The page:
By 1895 Hawai‘i had a Normal school department organized in Honolulu (later McKinley) High School and Dumas became principal. He attempted to impose the American normal school teacher-training model in Hawai‘i with a curriculum that emphasized the history of education as well as educational psychology. Not only was this material beyond what most of his twenty-one students could handle with their eighth grade educations but it would be of little use to pupils who had limited English ability. But Dumas did make headway. He was successful in establishing a training school in 1896 at Royal School, then called Honolulu Normal and Training School and changed to Territorial Normal and Training School in 1905. He secured additional funds for a new building and won approval for a three-year certificate for Normal graduates. However, In a February 1887 speech he precipitated his own downfall by expounding on his negative views on monopolies. The oligarchs were not happy. (Linda Louise Logan, “Territorial Normal and Training School, 1895-1931,” dissertation, University of Hawai‘i, May 1989.)
For the first two decades of the 20th century, Edgar Wood was principal of the Normal School. According to Logan, Edgar Wood was someone who understood how to keep both the members of the Haole ruling class happy and Hawaiians in his corner. Wood emphasized the importance of vocational and agricultural training for Normal students and in turn, for students in the public schools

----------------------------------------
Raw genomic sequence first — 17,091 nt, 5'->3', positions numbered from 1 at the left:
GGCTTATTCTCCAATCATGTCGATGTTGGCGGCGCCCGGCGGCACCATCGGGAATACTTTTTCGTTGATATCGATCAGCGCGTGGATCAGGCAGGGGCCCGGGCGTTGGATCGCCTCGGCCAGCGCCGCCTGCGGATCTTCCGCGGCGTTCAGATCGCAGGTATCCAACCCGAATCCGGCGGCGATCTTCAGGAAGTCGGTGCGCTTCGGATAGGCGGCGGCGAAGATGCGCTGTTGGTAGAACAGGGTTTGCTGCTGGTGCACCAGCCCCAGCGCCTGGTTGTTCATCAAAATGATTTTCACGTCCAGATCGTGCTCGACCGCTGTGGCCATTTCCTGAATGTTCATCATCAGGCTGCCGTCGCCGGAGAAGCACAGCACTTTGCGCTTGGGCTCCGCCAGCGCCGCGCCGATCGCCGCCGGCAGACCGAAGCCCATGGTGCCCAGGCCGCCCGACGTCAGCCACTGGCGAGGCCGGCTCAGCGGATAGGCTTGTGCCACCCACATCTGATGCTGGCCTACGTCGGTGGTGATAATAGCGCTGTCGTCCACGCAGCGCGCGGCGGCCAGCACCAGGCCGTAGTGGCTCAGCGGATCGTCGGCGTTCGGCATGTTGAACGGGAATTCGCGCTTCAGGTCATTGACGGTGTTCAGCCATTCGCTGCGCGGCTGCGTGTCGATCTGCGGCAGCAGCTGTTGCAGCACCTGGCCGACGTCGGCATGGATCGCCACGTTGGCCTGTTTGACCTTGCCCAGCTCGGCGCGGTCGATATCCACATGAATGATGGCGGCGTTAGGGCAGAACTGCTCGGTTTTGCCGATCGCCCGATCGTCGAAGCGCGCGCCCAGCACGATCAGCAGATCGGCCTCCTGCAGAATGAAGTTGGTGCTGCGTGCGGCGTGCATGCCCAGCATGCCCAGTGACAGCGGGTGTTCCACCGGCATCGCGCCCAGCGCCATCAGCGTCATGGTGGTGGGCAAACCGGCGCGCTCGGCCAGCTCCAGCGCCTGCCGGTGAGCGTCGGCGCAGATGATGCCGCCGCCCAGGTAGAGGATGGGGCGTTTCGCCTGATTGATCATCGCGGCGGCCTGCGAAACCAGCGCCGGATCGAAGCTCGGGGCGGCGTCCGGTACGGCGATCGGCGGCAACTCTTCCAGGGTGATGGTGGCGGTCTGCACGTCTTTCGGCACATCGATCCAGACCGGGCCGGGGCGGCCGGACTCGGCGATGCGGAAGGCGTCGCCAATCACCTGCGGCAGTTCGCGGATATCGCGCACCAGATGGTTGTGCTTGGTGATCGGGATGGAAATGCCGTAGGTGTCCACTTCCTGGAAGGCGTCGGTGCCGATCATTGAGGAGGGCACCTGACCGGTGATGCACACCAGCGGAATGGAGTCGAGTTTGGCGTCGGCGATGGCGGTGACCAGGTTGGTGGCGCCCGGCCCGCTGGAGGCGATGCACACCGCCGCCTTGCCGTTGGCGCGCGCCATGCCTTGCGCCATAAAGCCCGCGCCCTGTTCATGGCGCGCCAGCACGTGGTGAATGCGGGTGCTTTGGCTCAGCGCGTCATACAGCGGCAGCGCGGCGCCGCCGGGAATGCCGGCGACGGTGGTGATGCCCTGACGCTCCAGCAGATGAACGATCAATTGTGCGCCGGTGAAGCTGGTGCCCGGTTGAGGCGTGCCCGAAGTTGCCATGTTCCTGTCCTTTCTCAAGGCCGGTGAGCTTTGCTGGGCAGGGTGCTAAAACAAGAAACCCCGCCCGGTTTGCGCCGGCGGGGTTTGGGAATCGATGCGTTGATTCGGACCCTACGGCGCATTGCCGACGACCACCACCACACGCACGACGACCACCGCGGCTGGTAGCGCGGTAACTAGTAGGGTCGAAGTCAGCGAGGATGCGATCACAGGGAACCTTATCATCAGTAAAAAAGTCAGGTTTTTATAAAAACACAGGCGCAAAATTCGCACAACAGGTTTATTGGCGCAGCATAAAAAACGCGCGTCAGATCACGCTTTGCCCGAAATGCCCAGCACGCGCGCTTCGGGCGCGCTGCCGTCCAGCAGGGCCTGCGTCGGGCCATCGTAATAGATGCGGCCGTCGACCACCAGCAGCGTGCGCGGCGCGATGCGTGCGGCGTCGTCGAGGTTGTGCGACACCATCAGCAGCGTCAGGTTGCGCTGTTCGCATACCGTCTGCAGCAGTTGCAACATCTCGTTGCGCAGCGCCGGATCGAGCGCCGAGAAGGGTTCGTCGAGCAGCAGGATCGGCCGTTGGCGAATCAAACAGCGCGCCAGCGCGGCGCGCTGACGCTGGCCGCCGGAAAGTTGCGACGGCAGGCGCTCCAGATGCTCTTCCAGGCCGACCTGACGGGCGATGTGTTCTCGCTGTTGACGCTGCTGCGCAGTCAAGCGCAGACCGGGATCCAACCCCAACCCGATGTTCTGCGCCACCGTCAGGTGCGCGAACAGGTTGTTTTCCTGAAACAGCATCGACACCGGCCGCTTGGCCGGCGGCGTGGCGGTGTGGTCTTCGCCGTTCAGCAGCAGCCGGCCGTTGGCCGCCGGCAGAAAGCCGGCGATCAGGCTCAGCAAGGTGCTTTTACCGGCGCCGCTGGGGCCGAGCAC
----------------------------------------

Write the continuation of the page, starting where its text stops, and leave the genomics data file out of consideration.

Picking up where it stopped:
Progressive educator Francis Wayland Parker had visited Wood who thereafter claimed that he followed Parker’s philosophy, one that was against standardization, isolated drill, and rote learning. However, Normal’s curriculum was essentially unchanged and highly prescribed in spite of his admiration for Parker’s practices and Wood’s claim that Normal was modeled on Parker’s principles. Wood ran a tight ship and reportedly reviewed each Normal student’s excruciatingly detailed lesson plans. He also preferred Hawaiians as teachers.
As Wood had believed from the beginning, the Hawaiians and part-Hawaiians were natural teachers because of their superior social abilities. Yet according to Wood, the Hawaiian and part-Hawaiian student lacked abstract intelligence needed to succeed in high school (Logan, 134).